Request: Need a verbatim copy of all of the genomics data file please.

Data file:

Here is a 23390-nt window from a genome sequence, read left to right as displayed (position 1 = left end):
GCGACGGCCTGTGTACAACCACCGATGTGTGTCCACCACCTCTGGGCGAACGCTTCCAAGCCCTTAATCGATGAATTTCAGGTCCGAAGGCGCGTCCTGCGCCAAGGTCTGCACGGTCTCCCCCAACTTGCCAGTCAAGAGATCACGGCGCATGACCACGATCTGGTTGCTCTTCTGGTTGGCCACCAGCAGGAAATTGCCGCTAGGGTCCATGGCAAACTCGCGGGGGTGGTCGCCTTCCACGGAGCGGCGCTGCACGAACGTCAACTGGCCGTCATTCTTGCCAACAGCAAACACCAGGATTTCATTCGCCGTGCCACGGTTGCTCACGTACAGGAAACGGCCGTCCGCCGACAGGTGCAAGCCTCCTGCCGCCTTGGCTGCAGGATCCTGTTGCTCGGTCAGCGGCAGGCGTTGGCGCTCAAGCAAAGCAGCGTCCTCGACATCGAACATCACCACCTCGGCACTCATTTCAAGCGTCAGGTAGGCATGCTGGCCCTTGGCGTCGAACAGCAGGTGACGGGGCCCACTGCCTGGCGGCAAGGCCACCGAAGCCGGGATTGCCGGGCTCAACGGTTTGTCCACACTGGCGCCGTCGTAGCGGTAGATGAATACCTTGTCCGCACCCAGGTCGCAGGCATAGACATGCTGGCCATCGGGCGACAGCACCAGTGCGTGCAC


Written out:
Here is a 23390-nt window from a genome sequence, read left to right as displayed (position 1 = left end):
GCGACGGCCTGTGTACAACCACCGATGTGTGTCCACCACCTCTGGGCGAACGCTTCCAAGCCCTTAATCGATGAATTTCAGGTCCGAAGGCGCGTCCTGCGCCAAGGTCTGCACGGTCTCCCCCAACTTGCCAGTCAAGAGATCACGGCGCATGACCACGATCTGGTTGCTCTTCTGGTTGGCCACCAGCAGGAAATTGCCGCTAGGGTCCATGGCAAACTCGCGGGGGTGGTCGCCTTCCACGGAGCGGCGCTGCACGAACGTCAACTGGCCGTCATTCTTGCCAACAGCAAACACCAGGATTTCATTCGCCGTGCCACGGTTGCTCACGTACAGGAAACGGCCGTCCGCCGACAGGTGCAAGCCTCCTGCCGCCTTGGCTGCAGGATCCTGTTGCTCGGTCAGCGGCAGGCGTTGGCGCTCAAGCAAAGCAGCGTCCTCGACATCGAACATCACCACCTCGGCACTCATTTCAAGCGTCAGGTAGGCATGCTGGCCCTTGGCGTCGAACAGCAGGTGACGGGGCCCACTGCCTGGCGGCAAGGCCACCGAAGCCGGGATTGCCGGGCTCAACGGTTTGTCCACACTGGCGCCGTCGTAGCGGTAGATGAATACCTTGTCCGCACCCAGGTCGCAGGCATAGACATGCTGGCCATCGGGCGACAGCACCAGTGCGTGCAC